0500 GMT January 20, 2018
Data from the UK, US, Australia and New Zealand found 60.3 percent of people had tried smoking and an estimated 68.9 percent of those progressed to a daily habit, BBC wrote.
The study's authors said the research showed the ‘remarkable hold’ cigarettes could establish after one experience.
They said it confirmed the importance of stopping cigarette experimentation.
The meta-analysis, published in the journal Nicotine and Tobacco Research, was based on 215,000 respondents to eight surveys between 2000 and 2016 contained in the Global Health Data Exchange.
Lead researcher Professor Peter Hajek, from Queen Mary University of London, said it was the first time the link between trying a first cigarette and becoming a regular smoker had been documented in such a large set of data.
"We've found that the conversion rate from first-time smoker to daily smoker is surprisingly high, which helps confirm the importance of preventing cigarette experimentation in the first place," he said.
"The UK is seeing a dramatic reduction in smoking at the moment and this tallies with recent findings that only 19 percent of 11- to 15-year-olds have ever tried a cigarette, so the good news is that we are on the right track."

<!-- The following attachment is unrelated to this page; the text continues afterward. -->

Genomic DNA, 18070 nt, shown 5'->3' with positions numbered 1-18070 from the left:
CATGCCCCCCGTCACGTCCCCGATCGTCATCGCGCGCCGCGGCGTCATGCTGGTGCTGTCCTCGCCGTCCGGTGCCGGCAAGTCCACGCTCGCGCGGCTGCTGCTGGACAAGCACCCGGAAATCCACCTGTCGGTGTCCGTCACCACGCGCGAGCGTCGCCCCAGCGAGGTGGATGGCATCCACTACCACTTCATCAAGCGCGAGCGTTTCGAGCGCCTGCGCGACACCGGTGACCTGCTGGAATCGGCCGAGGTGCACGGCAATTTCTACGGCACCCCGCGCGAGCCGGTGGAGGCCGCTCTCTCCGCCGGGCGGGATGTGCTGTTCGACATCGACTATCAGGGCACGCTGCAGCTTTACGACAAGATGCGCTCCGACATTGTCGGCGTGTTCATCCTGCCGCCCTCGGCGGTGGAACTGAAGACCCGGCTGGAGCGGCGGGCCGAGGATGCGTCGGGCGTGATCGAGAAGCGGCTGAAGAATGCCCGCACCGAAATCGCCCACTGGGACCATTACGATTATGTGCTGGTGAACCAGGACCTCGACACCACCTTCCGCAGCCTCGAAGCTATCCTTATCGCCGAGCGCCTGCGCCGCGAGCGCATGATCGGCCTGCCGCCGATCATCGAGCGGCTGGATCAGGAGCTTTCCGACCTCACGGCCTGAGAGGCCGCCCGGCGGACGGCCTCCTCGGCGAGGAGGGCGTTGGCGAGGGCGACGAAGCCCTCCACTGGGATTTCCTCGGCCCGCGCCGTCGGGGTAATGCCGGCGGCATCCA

In 2016, 15.5 percent of adults from the UK smoked — about 7.6 million people — according to the Office for National Statistics, down from 19.9 percent in 2010.
In the same period, 19.3 percent of 18- to 24-year-olds were smokers, compared with 25.8 percent in 2010.
Deborah Arnott, chief executive of the charity Action on Smoking and Health, called for the greater government regulation of tobacco sales.
"The government is refusing to introduce licensing for tobacco retailers, even though there is strong support for this both from the public and retailers," she said.
However, the study's authors said there were limitations to the research.
One was that the surveys had yielded different results for the proportions who had progressed to becoming daily smokers — from 52 percent in one in the US to 82 percent in one in the UK — which meant the 68.9 percent figure was an estimate, as a weighted average of the figures.
The authors also said there were questions about the accuracy of people's recall of their smoking history.
Public health minister Steve Brine said: "Britain is a world leader in tobacco control, and thanks to our tough action smoking rates in England are at an all-time low.
"We recently launched a new tobacco control plan to map the path to a smoke-free generation and are working to educate people about the risks and support them to quit for good."